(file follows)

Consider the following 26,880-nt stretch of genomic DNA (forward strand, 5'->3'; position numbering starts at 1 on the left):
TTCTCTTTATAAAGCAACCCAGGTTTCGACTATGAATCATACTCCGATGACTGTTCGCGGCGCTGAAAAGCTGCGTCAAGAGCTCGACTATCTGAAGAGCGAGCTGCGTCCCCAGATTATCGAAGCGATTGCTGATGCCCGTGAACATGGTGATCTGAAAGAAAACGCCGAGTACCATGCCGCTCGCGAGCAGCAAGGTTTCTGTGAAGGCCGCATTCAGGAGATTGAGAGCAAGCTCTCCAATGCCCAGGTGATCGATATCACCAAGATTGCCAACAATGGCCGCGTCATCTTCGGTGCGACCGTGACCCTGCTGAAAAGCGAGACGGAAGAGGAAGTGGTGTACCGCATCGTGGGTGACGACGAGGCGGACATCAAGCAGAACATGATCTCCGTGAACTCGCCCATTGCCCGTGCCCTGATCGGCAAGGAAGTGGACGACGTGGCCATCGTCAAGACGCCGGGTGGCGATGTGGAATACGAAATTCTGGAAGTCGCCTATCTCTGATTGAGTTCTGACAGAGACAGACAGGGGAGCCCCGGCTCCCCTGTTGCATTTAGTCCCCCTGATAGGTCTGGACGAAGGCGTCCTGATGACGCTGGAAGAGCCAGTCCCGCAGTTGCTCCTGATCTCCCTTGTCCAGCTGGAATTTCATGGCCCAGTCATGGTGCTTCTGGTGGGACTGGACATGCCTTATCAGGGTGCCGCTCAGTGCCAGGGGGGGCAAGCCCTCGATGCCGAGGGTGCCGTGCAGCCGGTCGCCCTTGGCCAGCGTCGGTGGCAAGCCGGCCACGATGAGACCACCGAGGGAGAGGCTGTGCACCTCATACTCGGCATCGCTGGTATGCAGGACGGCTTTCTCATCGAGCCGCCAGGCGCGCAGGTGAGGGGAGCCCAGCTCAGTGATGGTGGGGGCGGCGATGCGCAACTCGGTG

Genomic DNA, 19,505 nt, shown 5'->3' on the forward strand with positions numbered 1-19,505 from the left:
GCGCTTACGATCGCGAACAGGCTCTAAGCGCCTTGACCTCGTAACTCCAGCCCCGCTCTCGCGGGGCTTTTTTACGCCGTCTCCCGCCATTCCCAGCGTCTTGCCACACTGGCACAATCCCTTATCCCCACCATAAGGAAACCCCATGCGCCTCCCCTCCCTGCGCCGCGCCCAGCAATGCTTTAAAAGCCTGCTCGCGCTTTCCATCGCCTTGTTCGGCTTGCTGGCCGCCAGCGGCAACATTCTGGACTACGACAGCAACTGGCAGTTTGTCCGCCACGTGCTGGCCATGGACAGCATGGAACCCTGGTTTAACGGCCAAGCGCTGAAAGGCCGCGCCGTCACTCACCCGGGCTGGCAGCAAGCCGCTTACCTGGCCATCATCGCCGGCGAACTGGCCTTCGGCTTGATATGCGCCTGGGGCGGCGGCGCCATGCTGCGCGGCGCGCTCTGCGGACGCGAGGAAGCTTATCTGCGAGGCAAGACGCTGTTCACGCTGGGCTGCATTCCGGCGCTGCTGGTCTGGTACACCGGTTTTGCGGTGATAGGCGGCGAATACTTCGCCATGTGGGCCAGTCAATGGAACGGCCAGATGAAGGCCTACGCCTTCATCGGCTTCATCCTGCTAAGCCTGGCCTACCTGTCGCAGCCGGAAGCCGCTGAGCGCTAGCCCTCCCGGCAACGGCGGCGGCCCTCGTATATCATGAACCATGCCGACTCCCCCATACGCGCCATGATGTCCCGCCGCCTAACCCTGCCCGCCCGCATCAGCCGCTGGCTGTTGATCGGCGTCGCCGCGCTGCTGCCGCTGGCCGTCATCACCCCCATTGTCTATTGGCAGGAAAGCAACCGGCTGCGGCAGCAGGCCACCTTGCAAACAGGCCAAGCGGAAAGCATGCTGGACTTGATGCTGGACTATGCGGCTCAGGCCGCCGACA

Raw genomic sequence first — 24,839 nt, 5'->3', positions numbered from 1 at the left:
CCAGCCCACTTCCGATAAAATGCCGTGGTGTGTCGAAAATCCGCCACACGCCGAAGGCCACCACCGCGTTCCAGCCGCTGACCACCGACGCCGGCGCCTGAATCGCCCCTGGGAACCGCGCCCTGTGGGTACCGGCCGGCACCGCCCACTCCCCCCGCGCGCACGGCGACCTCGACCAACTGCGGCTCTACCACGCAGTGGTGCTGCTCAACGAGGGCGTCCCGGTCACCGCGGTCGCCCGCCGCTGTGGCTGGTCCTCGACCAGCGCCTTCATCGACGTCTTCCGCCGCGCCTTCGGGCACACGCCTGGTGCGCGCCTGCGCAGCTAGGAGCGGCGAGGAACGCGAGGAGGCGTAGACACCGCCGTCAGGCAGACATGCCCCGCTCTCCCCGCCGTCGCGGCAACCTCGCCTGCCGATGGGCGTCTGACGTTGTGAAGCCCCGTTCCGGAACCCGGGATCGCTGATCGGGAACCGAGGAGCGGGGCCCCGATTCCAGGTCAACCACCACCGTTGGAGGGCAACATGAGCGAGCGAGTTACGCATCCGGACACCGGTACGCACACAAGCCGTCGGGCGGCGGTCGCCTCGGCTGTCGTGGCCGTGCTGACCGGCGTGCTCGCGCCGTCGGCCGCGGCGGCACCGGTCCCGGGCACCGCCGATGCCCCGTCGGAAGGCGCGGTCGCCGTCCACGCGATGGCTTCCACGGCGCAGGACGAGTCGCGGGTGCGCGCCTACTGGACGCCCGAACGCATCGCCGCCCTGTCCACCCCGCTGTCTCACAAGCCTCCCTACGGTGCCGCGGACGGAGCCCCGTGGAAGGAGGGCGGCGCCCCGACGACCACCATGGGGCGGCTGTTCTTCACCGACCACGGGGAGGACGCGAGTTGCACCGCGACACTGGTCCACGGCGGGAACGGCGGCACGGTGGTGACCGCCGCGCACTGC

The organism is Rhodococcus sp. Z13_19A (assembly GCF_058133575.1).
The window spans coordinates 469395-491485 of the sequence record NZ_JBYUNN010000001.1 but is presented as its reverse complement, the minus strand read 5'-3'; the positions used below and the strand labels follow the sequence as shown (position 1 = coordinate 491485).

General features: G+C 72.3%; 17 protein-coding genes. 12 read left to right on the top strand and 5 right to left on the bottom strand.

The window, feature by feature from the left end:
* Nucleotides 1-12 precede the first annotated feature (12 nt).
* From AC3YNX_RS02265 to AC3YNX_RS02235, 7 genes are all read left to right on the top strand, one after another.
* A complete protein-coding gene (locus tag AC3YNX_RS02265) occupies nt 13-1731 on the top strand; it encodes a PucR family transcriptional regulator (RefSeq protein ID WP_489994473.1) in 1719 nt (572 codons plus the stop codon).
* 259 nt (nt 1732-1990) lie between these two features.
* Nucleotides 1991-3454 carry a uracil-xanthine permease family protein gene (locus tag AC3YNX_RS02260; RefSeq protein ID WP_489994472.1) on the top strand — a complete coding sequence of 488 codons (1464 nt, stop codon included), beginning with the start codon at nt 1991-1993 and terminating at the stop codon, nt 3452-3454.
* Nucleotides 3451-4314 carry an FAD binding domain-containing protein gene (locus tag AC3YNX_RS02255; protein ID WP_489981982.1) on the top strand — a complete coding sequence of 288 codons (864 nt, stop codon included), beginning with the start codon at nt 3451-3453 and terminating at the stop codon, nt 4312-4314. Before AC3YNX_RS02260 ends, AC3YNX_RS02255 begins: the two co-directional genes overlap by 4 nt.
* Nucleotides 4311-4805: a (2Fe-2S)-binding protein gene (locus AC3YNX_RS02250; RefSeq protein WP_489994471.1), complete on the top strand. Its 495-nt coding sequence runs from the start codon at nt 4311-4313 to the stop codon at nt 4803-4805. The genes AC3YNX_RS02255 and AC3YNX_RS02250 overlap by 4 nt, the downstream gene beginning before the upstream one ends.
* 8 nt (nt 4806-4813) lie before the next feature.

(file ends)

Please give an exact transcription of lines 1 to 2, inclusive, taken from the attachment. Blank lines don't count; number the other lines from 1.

Consider the following 26,880-nt stretch of genomic DNA (forward strand, 5'->3'; position numbering starts at 1 on the left):
TTCTCTTTATAAAGCAACCCAGGTTTCGACTATGAATCATACTCCGATGACTGTTCGCGGCGCTGAAAAGCTGCGTCAAGAGCTCGACTATCTGAAGAGCGAGCTGCGTCCCCAGATTATCGAAGCGATTGCTGATGCCCGTGAACATGGTGATCTGAAAGAAAACGCCGAGTACCATGCCGCTCGCGAGCAGCAAGGTTTCTGTGAAGGCCGCATTCAGGAGATTGAGAGCAAGCTCTCCAATGCCCAGGTGATCGATATCACCAAGATTGCCAACAATGGCCGCGTCATCTTCGGTGCGACCGTGACCCTGCTGAAAAGCGAGACGGAAGAGGAAGTGGTGTACCGCATCGTGGGTGACGACGAGGCGGACATCAAGCAGAACATGATCTCCGTGAACTCGCCCATTGCCCGTGCCCTGATCGGCAAGGAAGTGGACGACGTGGCCATCGTCAAGACGCCGGGTGGCGATGTGGAATACGAAATTCTGGAAGTCGCCTATCTCTGATTGAGTTCTGACAGAGACAGACAGGGGAGCCCCGGCTCCCCTGTTGCATTTAGTCCCCCTGATAGGTCTGGACGAAGGCGTCCTGATGACGCTGGAAGAGCCAGTCCCGCAGTTGCTCCTGATCTCCCTTGTCCAGCTGGAATTTCATGGCCCAGTCATGGTGCTTCTGGTGGGACTGGACATGCCTTATCAGGGTGCCGCTCAGTGCCAGGGGGGGCAAGCCCTCGATGCCGAGGGTGCCGTGCAGCCGGTCGCCCTTGGCCAGCGTCGGTGGCAAGCCGGCCACGATGAGACCACCGAGGGAGAGGCTGTGCACCTCATACTCGGCATCGCTGGTATGCAGGACGGCTTTCTCATCGAGCCGCCAGGCGCGCAGGTGAGGGGAGCCCAGCTCAGTGATGGTGGGGGCGGCGATGCGCAACTCGGTG